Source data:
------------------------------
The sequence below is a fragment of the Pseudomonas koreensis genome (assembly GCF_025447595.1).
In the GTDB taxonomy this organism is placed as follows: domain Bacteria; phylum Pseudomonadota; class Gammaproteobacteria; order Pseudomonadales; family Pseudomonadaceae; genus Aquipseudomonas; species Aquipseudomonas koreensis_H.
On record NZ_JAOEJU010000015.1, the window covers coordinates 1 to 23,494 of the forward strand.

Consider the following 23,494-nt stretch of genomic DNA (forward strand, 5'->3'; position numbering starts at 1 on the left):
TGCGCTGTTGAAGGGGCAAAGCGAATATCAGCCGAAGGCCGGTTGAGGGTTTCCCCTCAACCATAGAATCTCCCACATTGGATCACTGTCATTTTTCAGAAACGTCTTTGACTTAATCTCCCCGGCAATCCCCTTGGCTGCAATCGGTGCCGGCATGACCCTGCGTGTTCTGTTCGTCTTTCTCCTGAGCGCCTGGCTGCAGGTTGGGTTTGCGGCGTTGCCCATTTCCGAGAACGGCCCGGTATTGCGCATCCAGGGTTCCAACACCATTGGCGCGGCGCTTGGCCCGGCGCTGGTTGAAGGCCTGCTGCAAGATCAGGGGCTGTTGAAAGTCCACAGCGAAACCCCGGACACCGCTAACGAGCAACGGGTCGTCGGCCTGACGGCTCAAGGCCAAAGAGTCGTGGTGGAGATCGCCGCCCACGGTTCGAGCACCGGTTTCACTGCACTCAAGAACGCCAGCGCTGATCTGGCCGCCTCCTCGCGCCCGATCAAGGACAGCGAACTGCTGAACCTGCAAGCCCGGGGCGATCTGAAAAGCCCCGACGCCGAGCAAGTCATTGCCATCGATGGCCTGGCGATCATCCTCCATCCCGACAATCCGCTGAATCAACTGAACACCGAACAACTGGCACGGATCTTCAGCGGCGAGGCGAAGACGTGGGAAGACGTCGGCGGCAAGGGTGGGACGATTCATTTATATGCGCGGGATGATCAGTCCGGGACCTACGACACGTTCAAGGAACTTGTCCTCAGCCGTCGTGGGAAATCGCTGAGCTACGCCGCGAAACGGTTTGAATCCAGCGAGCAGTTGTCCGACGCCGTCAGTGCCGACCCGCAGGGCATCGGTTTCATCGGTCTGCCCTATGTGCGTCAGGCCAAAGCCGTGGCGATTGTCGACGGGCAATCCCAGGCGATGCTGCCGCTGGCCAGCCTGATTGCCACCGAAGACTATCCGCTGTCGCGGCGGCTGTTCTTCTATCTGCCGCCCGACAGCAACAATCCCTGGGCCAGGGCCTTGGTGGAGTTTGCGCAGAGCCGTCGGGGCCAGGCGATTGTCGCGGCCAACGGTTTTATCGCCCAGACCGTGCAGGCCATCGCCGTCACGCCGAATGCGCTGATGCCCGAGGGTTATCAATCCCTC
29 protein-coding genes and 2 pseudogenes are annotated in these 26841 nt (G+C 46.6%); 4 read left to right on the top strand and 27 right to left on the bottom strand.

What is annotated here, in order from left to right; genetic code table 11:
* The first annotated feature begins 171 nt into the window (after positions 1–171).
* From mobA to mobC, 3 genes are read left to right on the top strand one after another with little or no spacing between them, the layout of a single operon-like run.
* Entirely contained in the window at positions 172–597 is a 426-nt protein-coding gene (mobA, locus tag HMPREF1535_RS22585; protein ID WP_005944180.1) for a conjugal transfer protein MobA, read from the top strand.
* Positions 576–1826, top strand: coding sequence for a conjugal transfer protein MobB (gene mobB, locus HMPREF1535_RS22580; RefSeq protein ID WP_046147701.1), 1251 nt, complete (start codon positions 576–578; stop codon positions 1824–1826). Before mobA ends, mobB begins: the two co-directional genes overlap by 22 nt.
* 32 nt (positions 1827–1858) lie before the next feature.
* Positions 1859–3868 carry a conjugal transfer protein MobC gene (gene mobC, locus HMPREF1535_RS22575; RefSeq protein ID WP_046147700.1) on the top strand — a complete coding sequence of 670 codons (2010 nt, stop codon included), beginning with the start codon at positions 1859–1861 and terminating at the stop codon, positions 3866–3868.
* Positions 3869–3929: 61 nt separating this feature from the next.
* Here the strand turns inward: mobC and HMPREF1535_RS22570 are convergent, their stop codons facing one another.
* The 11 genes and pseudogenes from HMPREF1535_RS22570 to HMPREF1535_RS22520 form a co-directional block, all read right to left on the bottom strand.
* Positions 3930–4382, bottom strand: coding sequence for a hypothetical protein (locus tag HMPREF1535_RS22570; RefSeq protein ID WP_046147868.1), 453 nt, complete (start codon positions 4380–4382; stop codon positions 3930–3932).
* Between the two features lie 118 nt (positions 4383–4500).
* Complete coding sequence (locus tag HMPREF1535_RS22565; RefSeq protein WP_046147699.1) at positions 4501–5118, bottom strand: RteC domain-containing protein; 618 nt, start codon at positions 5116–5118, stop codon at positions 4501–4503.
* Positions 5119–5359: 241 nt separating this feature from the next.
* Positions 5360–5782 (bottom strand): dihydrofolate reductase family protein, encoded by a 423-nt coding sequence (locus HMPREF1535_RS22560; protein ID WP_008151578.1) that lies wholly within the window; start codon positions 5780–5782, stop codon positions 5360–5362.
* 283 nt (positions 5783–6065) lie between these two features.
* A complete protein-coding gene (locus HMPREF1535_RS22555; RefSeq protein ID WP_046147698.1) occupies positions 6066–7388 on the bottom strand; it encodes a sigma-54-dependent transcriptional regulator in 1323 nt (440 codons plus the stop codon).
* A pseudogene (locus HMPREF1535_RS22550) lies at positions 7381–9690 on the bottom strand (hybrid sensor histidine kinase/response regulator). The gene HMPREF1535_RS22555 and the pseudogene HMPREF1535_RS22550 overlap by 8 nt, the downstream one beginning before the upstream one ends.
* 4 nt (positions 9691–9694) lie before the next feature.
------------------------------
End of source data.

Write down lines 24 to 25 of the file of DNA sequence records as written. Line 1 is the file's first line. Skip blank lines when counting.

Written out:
* A pseudogene (locus HMPREF1535_RS22550) lies at positions 7381–9690 on the bottom strand (hybrid sensor histidine kinase/response regulator). The gene HMPREF1535_RS22555 and the pseudogene HMPREF1535_RS22550 overlap by 8 nt, the downstream one beginning before the upstream one ends.
* 4 nt (positions 9691–9694) lie before the next feature.